Thursday, September 10, 2009

The Fraud and Waste of Govt. Programs

You guys know that I like to make my points as brief as possible. No one wants to read on and on about anything, but I found these lawsuits that have been brought about in the last 10 years or so regarding waste and fraud in mostly Medicare and Medicaid. It will BOGGLE your mind when you see how EVERYONE..... doctors, patients, labs, hospitals, and medical suppliers ALL cheat us out of our tax dollars. Before you go through this, remember...these are just the ones who got CAUGHT. And this has been going on since the programs started.

To think that ANYONE believes that our government will safeguard our tax money into a govt run healthcare plan any better than they have with Medicare and Medicaid is beyond belief.

Grab a tissue. This is sure to make you cry:


In 2006, Tenet Healthcare (America’s second largest for-profit hospital chain) settled DoJ suits for $900 million after allegedly false billing of Medicare and other federal programs. The alleged conduct included: patient diagnoses (billing for more expensive treatment than was done or called for), unreasonable inflation of charges, and illegal kickbacks to doctors.

In 2005, Health South settled DoJ suits for $327 million after (among other things) allegedly charging for false claims for outpatient physical therapy, over-billing Medicare for hospital costs, and billing Medicare for un-allowable costs (e.g., employee travel, entertainment, and even an administrator’s meeting at Disney World).

By 2003, HCA (America’s largest hospital chain) had agreed to pay $1.7 billion to settle DoJ suits. The alleged conduct included falsifying hospital-cost reports and giving doctors illegal kickbacks for patient referrals. Some of the alleged conduct dated back to the 1980s.

Drug Companies & Pharmacies

In 2005, GlaxoSmithKline settled a DoJ suit for $140 million after allegedly submitting false claims to Medicare and other federal programs by falsely reporting inflated drug prices.

Retail pharmacies Wal-Mart (2004) Rite Aid (2004), Eckerd (2002), and Walgreen (1999) settled unrelated DoJ suits for a combined $23.4 million after allegedly charging federal healthcare programs full price for partially filled prescriptions.

In 2003, AstraZeneca settled DoJ suits for $280 million after allegedly conspiring with health care providers to charge federally funded insurance programs for free samples of a prostate cancer drug.

In 2003, Abbott Laboratories settled DoJ suits for $382 million after getting snared in a federal undercover investigation. Apparently, a division of Abbot had offered kickbacks to federal agents to buy the company’s products, then “advised them how to fraudulently bill the government for those items.”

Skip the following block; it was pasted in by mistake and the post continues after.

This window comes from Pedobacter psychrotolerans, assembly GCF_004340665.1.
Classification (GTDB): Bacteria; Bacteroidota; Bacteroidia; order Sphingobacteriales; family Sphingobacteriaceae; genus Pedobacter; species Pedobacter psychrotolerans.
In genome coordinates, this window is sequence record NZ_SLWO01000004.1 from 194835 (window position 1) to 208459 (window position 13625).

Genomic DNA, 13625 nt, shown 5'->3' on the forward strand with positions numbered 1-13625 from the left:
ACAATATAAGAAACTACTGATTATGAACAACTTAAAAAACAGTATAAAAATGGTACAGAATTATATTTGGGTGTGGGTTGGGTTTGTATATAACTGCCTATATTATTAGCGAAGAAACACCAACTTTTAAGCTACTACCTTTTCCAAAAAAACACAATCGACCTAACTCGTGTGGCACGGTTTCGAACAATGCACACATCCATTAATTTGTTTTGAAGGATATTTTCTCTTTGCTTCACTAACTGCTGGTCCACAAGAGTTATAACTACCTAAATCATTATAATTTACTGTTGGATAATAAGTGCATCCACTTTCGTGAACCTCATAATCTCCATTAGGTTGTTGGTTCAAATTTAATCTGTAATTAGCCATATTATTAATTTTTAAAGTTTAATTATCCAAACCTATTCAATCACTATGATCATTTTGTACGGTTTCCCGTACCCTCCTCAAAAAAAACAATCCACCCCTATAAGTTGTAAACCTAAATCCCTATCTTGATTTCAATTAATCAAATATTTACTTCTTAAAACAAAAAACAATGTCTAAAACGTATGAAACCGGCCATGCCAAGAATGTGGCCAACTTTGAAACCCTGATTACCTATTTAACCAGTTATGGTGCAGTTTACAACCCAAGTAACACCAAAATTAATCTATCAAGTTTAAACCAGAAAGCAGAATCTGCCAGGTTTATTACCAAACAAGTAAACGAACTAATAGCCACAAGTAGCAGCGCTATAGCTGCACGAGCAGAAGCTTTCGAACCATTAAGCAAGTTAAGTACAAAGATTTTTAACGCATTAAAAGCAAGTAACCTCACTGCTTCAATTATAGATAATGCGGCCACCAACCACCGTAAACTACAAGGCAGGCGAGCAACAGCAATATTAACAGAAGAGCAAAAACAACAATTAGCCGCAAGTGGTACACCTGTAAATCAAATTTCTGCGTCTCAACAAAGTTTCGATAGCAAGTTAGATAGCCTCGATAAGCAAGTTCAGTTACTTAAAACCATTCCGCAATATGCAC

In 2002, four individuals in Florida were sentenced to prison and ordered jointly to pay a total of $11.7 million after conspiring to defraud Medicare and Medicaid by submitting false claims for laboratory tests that were not actually performed.
In 1997, SmithKline Beecham laboratories settled a DoJ fraud suit for $325 million after allegedly over-billing federal programs by: double billing for tests for kidney dialysis patients; paying illegal kickbacks to doctors; and billing for tests that weren’t done, weren’t
medically necessary, or weren’t ordered by a doctor.

HMOs & Insurance Companies

In 2004, Lovelace Health Systems, (a Cigna-owned hospital and HMO) settled a DoJ suit for $24.5 million after allegedly falsifying Medicare cost reports for ten years. Among other tactics, the company reportedly shifted the costs of its HMO patients to Medicare.

In 2002, PacifiCare Health Systems agreed to pay $87 million
to settle allegations that it (and its predecessor companies) had
inflated insurance claims while contracted to provide
government-employee benefits under the Federal Health Benefits Program.

In 2002, General American Life settled a Medicare-fraud case for $76 million after allegedly failing to perform its contractual duties to the Centers for Medicare and Medicaid Services (CMS). The company allegedly failed to process claims, submitted false information to CMS, failed to report errors, and disguised true error rates by deleting claims selected for CMS-review.

Equipment Suppliers

In 2000, an Ohio medical supplier was ordered to pay $15.1 million and sentenced to 70 months in prison after pleading guilty to defrauding Medicare by billing for urinary incontinence supplies that were not provided and by falsifying paperwork to hide the schemes from Medicare.

In 1997, Olympus of America settled a DoJ suit for $22.8 million
after allegedly overcharging the Department of Veterans Affairs (VA)
for medical-imaging equipment.

Doctor Fraud

In 2004, a Connecticut pediatrician pleaded guilty to fraud and agreed to pay back $548,000 after billing Medicaid and other insurance programs from 1997-2002 for childhood vaccines that the doctor had received free-of-charge via the joint federal/state Vaccines For Children program.

In 2001, a U.S. doctor was sentenced to 10+ years’ prison after conspiring to dispense/distribute controlled substances, committing Medicare fraud, and taking illegal kickbacks. He was also ordered to pay $229,384 in restitution. Reportedly, the doctor routinely wrote large quantities of prescriptions for highly addictive pain medication, billed Medicare for services not provided, and upcoded office visits.

In 2000, a Texas doctor and his lawyer brother were convicted and sentenced to prison after carrying out a "sophisticated scheme to defraud local, state and federal heath programs and private insurers of over $46 million from 1986 to 1998." In the process, the doctor upcoded his services, falsified medical reports and engaged in multiple billing.